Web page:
This article was published in Law360 on January 22, 2015.
The Telephone Consumer Protection Act permits companies to make telephone solicitations using autodialers and pre-recorded messages once they have a consumer’s consent to do so. Many authorities have suggested that such consent can later be revoked. However, it remains an open issue whether a consumer can waive his or her right to revoke consent, contractually or otherwise.
The Telephone Consumer Protection Act of 1991, 47 U.S.C. § 227 et seq. (the “TCPA”), regulates telephone solicitations made using an automated telephone dialing system (also referred to as an “autodialer” or “ATDS”) and pre-recorded messages. In February 2012, the Federal Communications Commission (FCC) revised its rules and regulations implementing the TCPA to further “protect consumers from unwanted telemarketing calls” while at the same time acknowledging that wireless services offer access to information that consumers find highly desirable. The revised rules and regulations require telemarketers to obtain prior express written consent before making autodialed or pre-recorded telemarketing calls.1 The Ninth Circuit, in Satterfield v. Simon & Schuster, Inc., 569 F.3d 946, 952 (9th Cir. 2009), found that the term “call,” as used in the TCPA, includes text messages. Although the TCPA requires that a consumer give consent prior to receiving telemarketing calls or messages, the TCPA and the FCC’s implementing rules and regulations are silent as to the consumer’s ability to then change his or her mind and later revoke consent. Most authorities and courts agree that, under the TCPA, consumers have the right to revoke previously given consent to be called using an ATDS or pre-recorded message (also referred to as “opting out”). More recently, however, courts have been asked to decide whether a consumer is permitted to revoke this consent where it was previously given as part of an independent contractual arrangement, or whether that right to revoke can be waived.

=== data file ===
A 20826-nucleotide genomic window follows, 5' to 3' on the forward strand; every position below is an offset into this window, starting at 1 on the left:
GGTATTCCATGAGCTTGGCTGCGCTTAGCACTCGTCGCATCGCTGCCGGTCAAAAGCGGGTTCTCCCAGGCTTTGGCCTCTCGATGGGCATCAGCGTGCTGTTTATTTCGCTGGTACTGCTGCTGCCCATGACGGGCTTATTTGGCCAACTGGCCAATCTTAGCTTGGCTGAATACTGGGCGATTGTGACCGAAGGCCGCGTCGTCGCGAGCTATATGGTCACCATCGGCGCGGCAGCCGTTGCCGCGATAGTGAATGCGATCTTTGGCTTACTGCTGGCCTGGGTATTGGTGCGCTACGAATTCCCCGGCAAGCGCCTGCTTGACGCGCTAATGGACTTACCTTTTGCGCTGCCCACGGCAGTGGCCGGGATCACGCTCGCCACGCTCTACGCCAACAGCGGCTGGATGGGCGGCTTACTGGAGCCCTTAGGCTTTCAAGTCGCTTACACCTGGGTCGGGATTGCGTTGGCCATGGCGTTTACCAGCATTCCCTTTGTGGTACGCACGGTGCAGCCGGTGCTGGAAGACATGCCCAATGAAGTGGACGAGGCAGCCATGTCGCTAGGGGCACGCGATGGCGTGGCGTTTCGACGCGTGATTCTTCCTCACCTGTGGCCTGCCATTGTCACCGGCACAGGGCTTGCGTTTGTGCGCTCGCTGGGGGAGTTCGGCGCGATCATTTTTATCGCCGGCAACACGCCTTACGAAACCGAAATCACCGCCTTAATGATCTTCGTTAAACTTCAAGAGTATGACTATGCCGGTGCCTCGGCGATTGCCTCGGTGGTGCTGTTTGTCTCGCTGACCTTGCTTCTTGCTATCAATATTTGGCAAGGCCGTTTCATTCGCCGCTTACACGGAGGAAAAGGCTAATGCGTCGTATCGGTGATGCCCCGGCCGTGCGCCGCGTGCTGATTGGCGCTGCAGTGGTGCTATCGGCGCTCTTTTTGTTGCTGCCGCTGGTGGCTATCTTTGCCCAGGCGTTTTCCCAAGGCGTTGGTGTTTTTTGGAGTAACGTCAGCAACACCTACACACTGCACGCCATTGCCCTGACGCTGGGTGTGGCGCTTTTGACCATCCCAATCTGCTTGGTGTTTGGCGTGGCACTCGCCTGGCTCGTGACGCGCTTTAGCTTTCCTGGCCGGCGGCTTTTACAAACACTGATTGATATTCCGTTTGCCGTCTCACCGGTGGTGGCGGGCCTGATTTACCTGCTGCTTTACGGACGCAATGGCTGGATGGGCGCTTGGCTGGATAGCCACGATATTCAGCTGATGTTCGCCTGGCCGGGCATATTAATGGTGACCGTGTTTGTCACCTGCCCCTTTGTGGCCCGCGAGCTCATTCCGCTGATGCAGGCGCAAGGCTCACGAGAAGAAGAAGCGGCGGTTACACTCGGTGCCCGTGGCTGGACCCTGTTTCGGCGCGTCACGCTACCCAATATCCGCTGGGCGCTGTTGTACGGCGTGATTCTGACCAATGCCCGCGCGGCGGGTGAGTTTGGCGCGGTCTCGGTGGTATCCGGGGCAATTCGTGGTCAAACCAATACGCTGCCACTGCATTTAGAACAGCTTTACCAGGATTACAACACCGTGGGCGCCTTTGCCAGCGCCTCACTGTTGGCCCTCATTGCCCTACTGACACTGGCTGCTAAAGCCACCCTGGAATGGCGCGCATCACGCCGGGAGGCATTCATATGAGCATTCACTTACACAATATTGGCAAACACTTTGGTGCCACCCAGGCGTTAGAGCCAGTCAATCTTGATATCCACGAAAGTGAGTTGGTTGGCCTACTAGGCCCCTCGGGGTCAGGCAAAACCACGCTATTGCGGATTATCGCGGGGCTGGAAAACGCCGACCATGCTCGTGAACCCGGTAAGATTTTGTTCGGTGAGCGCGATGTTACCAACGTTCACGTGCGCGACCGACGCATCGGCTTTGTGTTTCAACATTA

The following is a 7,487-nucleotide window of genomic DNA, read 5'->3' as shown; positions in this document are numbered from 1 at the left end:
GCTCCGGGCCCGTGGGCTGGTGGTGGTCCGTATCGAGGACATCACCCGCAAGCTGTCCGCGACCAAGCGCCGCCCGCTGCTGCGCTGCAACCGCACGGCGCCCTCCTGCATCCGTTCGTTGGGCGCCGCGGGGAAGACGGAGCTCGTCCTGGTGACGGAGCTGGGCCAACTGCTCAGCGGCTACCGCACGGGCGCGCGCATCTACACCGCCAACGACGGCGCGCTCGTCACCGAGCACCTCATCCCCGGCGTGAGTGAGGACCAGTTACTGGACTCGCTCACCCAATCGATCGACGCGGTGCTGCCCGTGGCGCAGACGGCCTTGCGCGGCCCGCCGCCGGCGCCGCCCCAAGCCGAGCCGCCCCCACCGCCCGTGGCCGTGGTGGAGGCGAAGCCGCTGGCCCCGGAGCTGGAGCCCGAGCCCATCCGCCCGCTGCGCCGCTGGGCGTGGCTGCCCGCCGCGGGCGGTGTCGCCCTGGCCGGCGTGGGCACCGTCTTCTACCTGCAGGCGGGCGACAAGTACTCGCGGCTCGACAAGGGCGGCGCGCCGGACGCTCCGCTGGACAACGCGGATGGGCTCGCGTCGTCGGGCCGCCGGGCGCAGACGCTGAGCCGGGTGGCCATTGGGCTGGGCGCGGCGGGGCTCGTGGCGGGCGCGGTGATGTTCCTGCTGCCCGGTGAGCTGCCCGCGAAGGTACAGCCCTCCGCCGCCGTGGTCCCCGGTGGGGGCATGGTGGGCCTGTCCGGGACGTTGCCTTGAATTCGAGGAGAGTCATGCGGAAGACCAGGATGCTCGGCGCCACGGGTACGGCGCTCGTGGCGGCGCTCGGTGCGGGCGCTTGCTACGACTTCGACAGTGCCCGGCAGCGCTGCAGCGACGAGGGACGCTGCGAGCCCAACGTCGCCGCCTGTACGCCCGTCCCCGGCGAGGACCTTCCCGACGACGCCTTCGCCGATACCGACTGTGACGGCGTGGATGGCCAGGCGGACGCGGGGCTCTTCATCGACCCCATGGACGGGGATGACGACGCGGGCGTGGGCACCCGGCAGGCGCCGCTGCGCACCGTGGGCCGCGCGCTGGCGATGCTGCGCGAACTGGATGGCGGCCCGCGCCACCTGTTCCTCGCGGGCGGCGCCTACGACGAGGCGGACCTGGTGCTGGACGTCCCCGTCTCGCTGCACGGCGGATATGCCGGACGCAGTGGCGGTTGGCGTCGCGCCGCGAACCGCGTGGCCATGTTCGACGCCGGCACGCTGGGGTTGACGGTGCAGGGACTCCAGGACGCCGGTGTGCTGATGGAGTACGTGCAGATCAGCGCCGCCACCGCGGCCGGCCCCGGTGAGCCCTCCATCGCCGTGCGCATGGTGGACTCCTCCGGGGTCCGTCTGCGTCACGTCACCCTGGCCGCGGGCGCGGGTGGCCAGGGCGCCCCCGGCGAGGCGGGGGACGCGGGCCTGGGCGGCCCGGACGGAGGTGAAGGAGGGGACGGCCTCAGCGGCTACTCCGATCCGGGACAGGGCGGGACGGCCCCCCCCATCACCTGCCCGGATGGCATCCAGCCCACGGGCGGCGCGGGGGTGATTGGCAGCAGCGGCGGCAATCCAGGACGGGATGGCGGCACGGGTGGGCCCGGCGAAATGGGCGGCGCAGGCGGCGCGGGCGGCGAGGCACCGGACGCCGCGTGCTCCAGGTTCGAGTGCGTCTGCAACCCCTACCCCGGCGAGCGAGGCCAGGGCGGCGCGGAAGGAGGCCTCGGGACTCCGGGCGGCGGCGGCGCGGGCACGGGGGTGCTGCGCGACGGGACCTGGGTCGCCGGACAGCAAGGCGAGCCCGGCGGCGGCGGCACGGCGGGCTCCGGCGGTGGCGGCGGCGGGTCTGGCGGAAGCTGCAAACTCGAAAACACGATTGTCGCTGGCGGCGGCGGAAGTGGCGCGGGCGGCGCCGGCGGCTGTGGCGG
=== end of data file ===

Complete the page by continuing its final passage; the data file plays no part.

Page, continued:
In 2012, the FCC issued a declaratory ruling in In the Matter of Rules and Regulations Implementing the Telephone Consumer Protection Act of 1991, SoundBite Communications, Inc., 27 FCC Rcd. 15391 (Nov. 26, 2012), in which the FCC, by determining that it was permissible to the send a single text message confirming a user’s desire to opt out, implied that the ability for consumers to revoke consent is built into the protections of the TCPA. The Third Circuit, in Gager v. Dell Financial Services, LLC, 727 F.3d 265, 269 (3rd Cir. 2013), interpreted the SoundBite decision as evidence that the FCC endorses a consumer’s right to revoke his or her prior consent.
The Third Circuit’s decision in Gager is one of two Circuit Court decisions—along with the Eleventh Circuit in Osorio v. State Farm Bank, F.S.B., 746 F.3d 1242, 1254-56 (11th Cir. 2014) —that address a consumer’s right to revoke prior consent to receive calls using autodialers and pre-recorded messages. In both Gager and Osorio, the courts determined—for virtually identical reasons—that a consumer has the ability to revoke his or her previously given consent under the TCPA. Notably, both courts focused upon the common law principle that consent is revocable as well as the fact that the TCPA is a consumer-friendly statute.
The Tenth Circuit has only ever suggested in dicta that prior-given consent is revocable under the TCPA. In Sartori v. Susan C. Little & Associates, P.A., 571 F. App’x 677, 683 (10th Cir. 2014), the Court stated that the consumer had not revoked his consent, thus implying—but not stating outright—that his consent was revocable in the first place.
The remaining circuits—including the Ninth Circuit and the Second Circuit—have not yet weighed in on this issue. Nevertheless, the majority of District Courts that have spoken to this issue—including the Southern District of California in Hudson v. Sharp Healthcare, 2014 WL 2892290 (S.D. Cal. June 25, 2014) and Van Patten v. Vertical Fitness Group, LLC, 2014 WL 2116602 (S.D. Cal. May 20, 2014) —agree that consumers are permitted to revoke their prior-given consent under the TCPA. A small number of District Courts—notably the Eastern District of New York in Saunders v. NCO Financial Systems, Inc., 910 F.Supp.2d 464, 468 (E.D.N.Y. 2012), and the District of Colorado in Chavez v. Advantage Group, 959 F.Supp.2d 1279, 1283 (D.Colo. 2013)—have gone the other direction and have determined that consent is not revocable under the TCPA. However, these opinions appear to be in the minority, and the general trend appears to favor a finding of the right to revoke prior-given consent.2